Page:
What should have taken 20 minutes took the better part of two hours until I developed a system that seemed to work. Really, piss poor.
When I was finished, and inserted the (unloaded) P220 in there was no “retention click,” rather, the back leather piece just kind of “bowed” out. It’s a VERY thin leather pad, easily 33% thicker than the Crossbreed and a full 50% thicker than the White’s.
When I wore the holster the first time I noticed something else right away: the grip of the gun is free to slide backwards and forwards. If it slides forward, it prints fairly significantly.
It’s also a real monster to carry. Easily the least comfortable of the three I’m reviewing but I’ll grant that the Sig P220 Compact is also the least “compact” of the group with a 4″ barrel. That said, I have to really nail Old Faithful on the design. The Kydex scabbard extends about 3/4″ below the bottom edge of the leather pad and, when holstered, the muzzle of the gun. This extra 3/4″ is what digs into your femoral and/or private area. Driving with this holster isn’t fun at all. Hell, putting shoes on is nightmarish.
After Six Weeks…
Still uncomfortable but I’ve found positions where it’s less uncomfortable.
I suppose I could adjust the ride height and raise the whole thing up about an inch but I’d be compromising concealment at that point. I supposed I could mark the Kydex and cut it off where it should be. Perhaps I will and, if I do, I’ll post an update. Even still it’s work that the customer shouldn’t have to do. I’ve thought about taking advantage of their “Most comfortable holster guarantee” but, after my experience trying to get a status on my order, I have little hope that’ll result in any satisfaction.
Even still, because the P220 Compact is such a great self defense platform, I find I carry this a fair amount. In my humble opinion, Sig gets the credit for that, not Old Faithful.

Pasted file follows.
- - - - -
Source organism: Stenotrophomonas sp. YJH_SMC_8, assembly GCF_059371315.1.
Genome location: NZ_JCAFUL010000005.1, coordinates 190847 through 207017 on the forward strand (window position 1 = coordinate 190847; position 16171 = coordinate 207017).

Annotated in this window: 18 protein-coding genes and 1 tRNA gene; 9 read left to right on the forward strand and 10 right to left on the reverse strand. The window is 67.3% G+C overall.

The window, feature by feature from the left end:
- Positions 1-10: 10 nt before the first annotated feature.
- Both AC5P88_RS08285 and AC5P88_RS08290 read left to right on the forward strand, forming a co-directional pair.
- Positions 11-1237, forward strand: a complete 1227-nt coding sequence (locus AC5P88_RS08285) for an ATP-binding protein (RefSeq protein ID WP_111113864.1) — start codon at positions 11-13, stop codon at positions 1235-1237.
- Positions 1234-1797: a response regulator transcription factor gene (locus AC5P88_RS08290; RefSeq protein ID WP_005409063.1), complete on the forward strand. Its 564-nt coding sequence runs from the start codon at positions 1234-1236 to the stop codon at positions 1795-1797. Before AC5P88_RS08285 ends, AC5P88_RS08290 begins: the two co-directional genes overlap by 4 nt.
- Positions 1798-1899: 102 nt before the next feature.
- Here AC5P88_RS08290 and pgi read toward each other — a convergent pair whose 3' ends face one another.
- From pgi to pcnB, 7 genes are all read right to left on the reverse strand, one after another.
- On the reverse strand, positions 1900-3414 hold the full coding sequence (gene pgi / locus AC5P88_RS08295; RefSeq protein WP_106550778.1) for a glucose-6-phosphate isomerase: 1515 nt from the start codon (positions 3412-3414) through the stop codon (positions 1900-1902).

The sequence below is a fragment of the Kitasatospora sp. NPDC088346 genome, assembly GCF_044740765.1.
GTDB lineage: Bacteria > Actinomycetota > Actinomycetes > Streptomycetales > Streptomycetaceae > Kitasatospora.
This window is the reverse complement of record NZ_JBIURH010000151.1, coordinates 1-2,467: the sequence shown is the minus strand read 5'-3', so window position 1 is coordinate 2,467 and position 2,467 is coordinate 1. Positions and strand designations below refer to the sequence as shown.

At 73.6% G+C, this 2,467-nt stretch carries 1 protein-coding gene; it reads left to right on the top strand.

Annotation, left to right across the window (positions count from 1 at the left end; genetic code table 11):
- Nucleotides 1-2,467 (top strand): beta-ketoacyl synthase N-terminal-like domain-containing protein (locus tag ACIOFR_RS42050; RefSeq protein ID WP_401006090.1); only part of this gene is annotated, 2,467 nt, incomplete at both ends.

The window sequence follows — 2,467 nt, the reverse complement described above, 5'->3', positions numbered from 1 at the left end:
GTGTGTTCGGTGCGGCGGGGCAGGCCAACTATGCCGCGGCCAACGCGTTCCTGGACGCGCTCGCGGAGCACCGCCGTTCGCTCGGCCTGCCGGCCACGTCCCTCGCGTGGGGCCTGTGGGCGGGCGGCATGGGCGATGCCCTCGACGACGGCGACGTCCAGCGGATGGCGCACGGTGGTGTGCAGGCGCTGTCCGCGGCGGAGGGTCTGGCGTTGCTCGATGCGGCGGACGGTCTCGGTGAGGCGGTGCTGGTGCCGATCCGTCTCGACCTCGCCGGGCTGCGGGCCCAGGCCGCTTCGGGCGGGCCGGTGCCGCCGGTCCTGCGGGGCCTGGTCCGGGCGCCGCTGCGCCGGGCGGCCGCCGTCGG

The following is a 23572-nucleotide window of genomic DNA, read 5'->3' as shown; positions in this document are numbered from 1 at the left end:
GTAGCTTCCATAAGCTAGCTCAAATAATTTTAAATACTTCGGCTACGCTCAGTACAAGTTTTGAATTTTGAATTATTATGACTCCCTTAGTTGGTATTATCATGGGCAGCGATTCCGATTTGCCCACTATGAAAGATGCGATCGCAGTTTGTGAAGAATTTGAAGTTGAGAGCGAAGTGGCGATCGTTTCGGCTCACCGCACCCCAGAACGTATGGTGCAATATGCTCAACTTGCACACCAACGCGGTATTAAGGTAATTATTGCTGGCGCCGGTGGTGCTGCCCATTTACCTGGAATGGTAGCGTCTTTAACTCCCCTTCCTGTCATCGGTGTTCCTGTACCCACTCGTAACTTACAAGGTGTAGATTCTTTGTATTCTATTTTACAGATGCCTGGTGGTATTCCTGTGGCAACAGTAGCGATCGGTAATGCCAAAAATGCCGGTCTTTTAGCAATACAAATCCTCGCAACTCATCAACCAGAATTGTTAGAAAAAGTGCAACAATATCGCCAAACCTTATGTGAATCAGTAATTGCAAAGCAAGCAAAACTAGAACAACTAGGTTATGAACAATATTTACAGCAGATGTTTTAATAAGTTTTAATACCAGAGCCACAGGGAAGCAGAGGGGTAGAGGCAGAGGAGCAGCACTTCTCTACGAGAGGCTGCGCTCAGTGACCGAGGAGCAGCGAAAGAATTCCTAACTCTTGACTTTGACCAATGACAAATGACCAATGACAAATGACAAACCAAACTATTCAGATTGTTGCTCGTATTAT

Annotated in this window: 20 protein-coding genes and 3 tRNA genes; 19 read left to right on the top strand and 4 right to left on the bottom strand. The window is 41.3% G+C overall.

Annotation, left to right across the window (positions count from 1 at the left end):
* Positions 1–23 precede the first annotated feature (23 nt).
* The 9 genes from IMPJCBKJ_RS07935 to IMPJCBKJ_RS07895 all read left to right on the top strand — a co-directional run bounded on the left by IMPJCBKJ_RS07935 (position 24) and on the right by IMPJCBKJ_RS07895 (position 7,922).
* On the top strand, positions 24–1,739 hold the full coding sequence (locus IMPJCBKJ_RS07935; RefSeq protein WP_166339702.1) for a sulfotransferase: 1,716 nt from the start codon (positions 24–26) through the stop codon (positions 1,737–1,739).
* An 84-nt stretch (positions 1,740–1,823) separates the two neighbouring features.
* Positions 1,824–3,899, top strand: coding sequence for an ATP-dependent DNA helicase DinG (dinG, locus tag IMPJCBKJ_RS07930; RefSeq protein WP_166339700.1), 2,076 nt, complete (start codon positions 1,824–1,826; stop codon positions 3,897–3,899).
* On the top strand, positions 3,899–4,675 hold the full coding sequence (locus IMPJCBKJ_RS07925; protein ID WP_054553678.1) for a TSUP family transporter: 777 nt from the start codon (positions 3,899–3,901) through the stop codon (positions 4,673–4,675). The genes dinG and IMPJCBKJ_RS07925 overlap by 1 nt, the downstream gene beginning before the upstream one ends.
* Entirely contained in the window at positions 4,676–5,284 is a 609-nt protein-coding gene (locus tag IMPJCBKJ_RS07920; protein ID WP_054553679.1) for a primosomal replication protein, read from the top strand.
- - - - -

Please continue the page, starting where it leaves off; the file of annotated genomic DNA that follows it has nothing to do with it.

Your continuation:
One last thing I noticed, and perhaps its too nit-picky is that the lipstick-red logo on the leather rubs off on the gun. Bad. Granted, a little elbow grease with a soft cloth and it comes right off, but still… Seriously? You couldn’t just use a heated brand or emboss the logo like everyone else? Or, better yet, not bother with a logo? It’s not a big deal but it’s just one more thing Old Faithful seemed to overlook.
Would I recommend this holster to a friend? No, I would not. There are just too many manufacturers out there making quality leather and kydex that this just seems like a combination of the worst ideas and products. That said, if a) price is an issue or b) you’re trying to find an AIWB for an uncommon gun and Old Faithful makes it, it’s probably better than just keeping the gun stuffed down the font of your pants, gangsta-style. Or maybe not. $39.97 is a box of ammo. Your call.
Cost: $27.97-75.00 depending on level of assembly, 39.97 as reviewed.
Time to deliver: Varies (website said 4-6 weeks, took 8)
Customer service: Don’t return emails or calls. Voicemail full. They do offer a money back guarantee which is easy to do when customers can’t get ahold of you to file for one.